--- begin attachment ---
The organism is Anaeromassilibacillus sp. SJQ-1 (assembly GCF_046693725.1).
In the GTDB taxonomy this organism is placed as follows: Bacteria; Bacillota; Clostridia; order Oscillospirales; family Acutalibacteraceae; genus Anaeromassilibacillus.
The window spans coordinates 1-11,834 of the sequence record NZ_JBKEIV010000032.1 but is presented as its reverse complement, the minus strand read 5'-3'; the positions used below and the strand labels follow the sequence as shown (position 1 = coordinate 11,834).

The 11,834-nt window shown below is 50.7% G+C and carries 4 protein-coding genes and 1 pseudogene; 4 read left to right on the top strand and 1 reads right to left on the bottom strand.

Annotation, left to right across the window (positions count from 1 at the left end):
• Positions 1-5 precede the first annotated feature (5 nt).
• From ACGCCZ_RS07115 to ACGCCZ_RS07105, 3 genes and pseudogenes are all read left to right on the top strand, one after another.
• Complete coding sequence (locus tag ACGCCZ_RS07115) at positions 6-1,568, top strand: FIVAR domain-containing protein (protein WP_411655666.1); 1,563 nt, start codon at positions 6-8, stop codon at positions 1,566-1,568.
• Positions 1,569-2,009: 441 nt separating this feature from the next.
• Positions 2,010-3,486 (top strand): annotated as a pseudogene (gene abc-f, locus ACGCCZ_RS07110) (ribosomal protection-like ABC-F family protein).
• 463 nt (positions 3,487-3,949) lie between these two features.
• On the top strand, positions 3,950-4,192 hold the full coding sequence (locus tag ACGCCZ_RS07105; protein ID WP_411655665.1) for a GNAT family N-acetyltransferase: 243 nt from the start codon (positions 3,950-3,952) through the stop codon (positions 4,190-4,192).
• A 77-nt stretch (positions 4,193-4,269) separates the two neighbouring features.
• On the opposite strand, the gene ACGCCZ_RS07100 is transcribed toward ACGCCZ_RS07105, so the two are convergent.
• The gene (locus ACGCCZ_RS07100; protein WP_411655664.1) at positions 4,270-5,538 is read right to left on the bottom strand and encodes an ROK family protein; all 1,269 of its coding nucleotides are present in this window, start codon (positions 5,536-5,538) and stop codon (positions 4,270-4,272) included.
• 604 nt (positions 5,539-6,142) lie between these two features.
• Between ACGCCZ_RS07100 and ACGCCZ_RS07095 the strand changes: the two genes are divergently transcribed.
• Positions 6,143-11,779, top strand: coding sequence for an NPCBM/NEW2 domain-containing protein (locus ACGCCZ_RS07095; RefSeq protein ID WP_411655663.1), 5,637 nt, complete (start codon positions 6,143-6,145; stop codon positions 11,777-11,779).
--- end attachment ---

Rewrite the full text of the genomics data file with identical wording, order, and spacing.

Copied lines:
The organism is Anaeromassilibacillus sp. SJQ-1 (assembly GCF_046693725.1).
In the GTDB taxonomy this organism is placed as follows: Bacteria; Bacillota; Clostridia; order Oscillospirales; family Acutalibacteraceae; genus Anaeromassilibacillus.
The window spans coordinates 1-11,834 of the sequence record NZ_JBKEIV010000032.1 but is presented as its reverse complement, the minus strand read 5'-3'; the positions used below and the strand labels follow the sequence as shown (position 1 = coordinate 11,834).

The 11,834-nt window shown below is 50.7% G+C and carries 4 protein-coding genes and 1 pseudogene; 4 read left to right on the top strand and 1 reads right to left on the bottom strand.

Annotation, left to right across the window (positions count from 1 at the left end):
• Positions 1-5 precede the first annotated feature (5 nt).
• From ACGCCZ_RS07115 to ACGCCZ_RS07105, 3 genes and pseudogenes are all read left to right on the top strand, one after another.
• Complete coding sequence (locus tag ACGCCZ_RS07115) at positions 6-1,568, top strand: FIVAR domain-containing protein (protein WP_411655666.1); 1,563 nt, start codon at positions 6-8, stop codon at positions 1,566-1,568.
• Positions 1,569-2,009: 441 nt separating this feature from the next.
• Positions 2,010-3,486 (top strand): annotated as a pseudogene (gene abc-f, locus ACGCCZ_RS07110) (ribosomal protection-like ABC-F family protein).
• 463 nt (positions 3,487-3,949) lie between these two features.
• On the top strand, positions 3,950-4,192 hold the full coding sequence (locus tag ACGCCZ_RS07105; protein ID WP_411655665.1) for a GNAT family N-acetyltransferase: 243 nt from the start codon (positions 3,950-3,952) through the stop codon (positions 4,190-4,192).
• A 77-nt stretch (positions 4,193-4,269) separates the two neighbouring features.
• On the opposite strand, the gene ACGCCZ_RS07100 is transcribed toward ACGCCZ_RS07105, so the two are convergent.
• The gene (locus ACGCCZ_RS07100; protein WP_411655664.1) at positions 4,270-5,538 is read right to left on the bottom strand and encodes an ROK family protein; all 1,269 of its coding nucleotides are present in this window, start codon (positions 5,536-5,538) and stop codon (positions 4,270-4,272) included.
• 604 nt (positions 5,539-6,142) lie between these two features.
• Between ACGCCZ_RS07100 and ACGCCZ_RS07095 the strand changes: the two genes are divergently transcribed.
• Positions 6,143-11,779, top strand: coding sequence for an NPCBM/NEW2 domain-containing protein (locus ACGCCZ_RS07095; RefSeq protein ID WP_411655663.1), 5,637 nt, complete (start codon positions 6,143-6,145; stop codon positions 11,777-11,779).